In this version of twenty questions, I send a list of questions to a willing
victim author and they choose their own interview by picking which questions, and how many questions, they want to answer. Scott Elliot’s novel, Temple Grove, is about the chance meeting of father and son who are on opposite sides of environmental issues. One is a logger, the other is an activist dead set on protecting the forest. Here is what Scott had to say about reading, writing, and giving up binge writing for his kids.
Would you give us a bit of introduction and let my readers know who you are, how you got started writing, and what kind of books you like to write?
I grew up in Louisville, Kentucky and on Washington State’s Olympic Peninsula. I fell in love with reading and storytelling at a young age and made a commitment to writing and teaching, as opposed to other paths I might have taken, when I was an undergraduate at Vanderbilt University and took workshops with Walter Sullivan and Mark Jarman. It amazed me that one could write and put writing at the center of one’s life while making a living discussing craft with dedicated students. Following an epiphanic experience after reading a Raymond Carver story at the Indiana University of Writing Conference one summer, I reified the life course I realized I’d been on all along, followed that path along its winding course. For the past nine years I’ve taught writing and literature at Whitman College in Walla Walla, Washington.
I write stories, essays, and novels, and some poems that rarely see the light. I think I’m at heart a novelist with a not-so-secret penchant for poetic language. My first novel Coiled in the Heart is a self-consciously southern gothic novel set in Tennessee. It’s an homage to a rich southern literary tradition. A father and son who’ve made a lot of money in the computer industry buy back, tear down, and return to earth, subdivision houses that have cropped up on their family’s antebellum estate. The first person protagonist, Tobia Caldwell, wants to transform himself into a yeoman farmer, to use the computer money to help him go back in time. He wants to learn the names of things in the natural world and to escape from a dependence on the chain of chain stores that have crept over the farmland. He’s also struggling with the guilt he feels at leading a neighbor boy who’s moved into the first subdivision house, a boy who’s also the twin of a girl with whom he later falls in love, into a deadly encounter with a cottonmouth in a creek down the hill from their old house when they were seven years old.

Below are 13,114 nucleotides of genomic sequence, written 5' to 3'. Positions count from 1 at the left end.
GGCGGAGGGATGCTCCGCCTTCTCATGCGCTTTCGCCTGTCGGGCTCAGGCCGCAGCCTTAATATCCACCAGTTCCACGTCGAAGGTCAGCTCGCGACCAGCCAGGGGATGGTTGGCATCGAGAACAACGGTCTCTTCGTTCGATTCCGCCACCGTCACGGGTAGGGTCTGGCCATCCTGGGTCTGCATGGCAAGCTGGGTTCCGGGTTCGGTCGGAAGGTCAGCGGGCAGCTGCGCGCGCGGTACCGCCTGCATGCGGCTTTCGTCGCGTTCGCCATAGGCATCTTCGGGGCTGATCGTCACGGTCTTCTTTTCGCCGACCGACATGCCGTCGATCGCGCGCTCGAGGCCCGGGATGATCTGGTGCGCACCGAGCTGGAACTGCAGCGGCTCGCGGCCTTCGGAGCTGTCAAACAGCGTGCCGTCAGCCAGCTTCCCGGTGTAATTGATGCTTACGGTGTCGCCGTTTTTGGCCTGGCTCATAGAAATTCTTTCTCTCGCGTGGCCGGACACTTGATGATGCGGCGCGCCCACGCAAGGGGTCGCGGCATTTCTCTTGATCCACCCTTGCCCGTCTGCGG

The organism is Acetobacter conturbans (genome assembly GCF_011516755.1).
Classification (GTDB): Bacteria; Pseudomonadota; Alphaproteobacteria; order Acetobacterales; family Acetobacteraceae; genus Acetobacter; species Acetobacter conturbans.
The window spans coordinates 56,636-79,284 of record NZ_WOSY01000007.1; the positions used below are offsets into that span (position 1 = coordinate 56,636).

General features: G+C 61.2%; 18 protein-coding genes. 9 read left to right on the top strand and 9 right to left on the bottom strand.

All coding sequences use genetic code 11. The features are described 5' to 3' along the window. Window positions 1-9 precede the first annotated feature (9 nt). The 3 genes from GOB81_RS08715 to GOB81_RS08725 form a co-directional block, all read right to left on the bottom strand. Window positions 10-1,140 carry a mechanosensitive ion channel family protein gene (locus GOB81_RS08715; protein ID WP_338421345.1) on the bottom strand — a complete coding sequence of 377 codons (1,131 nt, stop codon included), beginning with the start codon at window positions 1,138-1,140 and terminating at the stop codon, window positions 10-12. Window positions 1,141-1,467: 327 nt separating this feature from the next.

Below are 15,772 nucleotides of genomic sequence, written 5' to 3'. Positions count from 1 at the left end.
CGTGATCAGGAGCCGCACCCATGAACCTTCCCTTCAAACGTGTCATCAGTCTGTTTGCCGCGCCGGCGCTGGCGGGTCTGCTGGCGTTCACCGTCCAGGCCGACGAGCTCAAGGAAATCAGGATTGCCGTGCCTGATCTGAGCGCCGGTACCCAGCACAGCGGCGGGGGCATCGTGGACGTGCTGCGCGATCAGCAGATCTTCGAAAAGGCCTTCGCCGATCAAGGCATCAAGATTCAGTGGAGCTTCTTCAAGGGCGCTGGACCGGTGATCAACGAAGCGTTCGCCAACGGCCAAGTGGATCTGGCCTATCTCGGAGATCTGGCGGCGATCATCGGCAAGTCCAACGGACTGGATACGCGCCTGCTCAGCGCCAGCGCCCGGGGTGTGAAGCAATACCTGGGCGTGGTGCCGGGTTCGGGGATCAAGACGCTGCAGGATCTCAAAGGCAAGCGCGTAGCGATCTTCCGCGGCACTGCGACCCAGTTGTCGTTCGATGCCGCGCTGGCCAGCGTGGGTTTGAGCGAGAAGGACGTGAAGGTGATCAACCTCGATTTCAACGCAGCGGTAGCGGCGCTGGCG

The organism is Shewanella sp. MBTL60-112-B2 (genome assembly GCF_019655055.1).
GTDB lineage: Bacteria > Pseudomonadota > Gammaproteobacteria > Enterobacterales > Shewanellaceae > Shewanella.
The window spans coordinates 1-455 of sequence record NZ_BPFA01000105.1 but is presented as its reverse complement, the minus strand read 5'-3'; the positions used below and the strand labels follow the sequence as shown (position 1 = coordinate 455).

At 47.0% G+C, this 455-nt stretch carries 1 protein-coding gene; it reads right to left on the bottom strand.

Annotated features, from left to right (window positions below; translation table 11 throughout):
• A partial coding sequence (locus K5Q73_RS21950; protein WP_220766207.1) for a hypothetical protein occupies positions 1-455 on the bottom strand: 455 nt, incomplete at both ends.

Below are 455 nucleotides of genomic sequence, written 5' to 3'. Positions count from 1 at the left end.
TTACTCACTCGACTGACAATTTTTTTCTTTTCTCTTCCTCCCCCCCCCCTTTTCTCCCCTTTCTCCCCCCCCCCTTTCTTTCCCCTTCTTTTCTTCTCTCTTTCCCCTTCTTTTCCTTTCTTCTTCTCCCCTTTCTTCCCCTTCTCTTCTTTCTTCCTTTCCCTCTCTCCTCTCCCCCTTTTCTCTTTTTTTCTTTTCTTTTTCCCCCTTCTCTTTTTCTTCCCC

My new novel Temple Grove is set on Washington State’s Olympic Peninsula. It’s an attempt to sing a place I love while also telling a story that unfolds with the inevitability of an ancient myth. The great conifers of the Pacific Northwest; the snarl of ranges that constitute the Olympic Mountains; the rivers with good names; the ocean beaches; the lushness of the understory with its moss, giant ferns, huckleberry, and salal; the constant rain—all of these are given their own kind of awareness in the novel. The story concerns a father son chase that becomes more than a chase into the wilds of the Olympic National Park. The father is an independent logger. The son is an environmental activist. The mother is coming to terms with her Makah identity. The novel is also about the mother’s love for her son and about transcending ready-made, seemingly intransigent categories. It’s also about a lot other things! A giant Pacific Octopus has a role, and there’s a scene of an old ship being beached on a beach in India for scrapping, and another scene of a fight between Hells Angels and loggers.
Both novels are interested in the wonders of the natural world; in the palimpsest of myth, folklore, personal, natural, and more general human history that come to define a place. Both novels are also concerned with guilt and possibilities for atonement and redemption; conservation; loss; tenuous, valuable connections between people; and a lot of other things I hope readers will find in them and let me know about. The novel (as a genre) is a magpie’s nests in which lots of seemingly disparate pieces come into meaningful, resonant (sometimes dissonant) contact with one another. I’ve found that there’s a great time in the writing of a novel when the whole enterprise starts to hum, when all of the little thematic and other careful connections the writer has limned in come to life and begin to speak to one another, light up in such a way that, as the creator of this thing that until that moment had seemed lifeless, you feel you can stand back and watch the creation walk off on its own, take flight.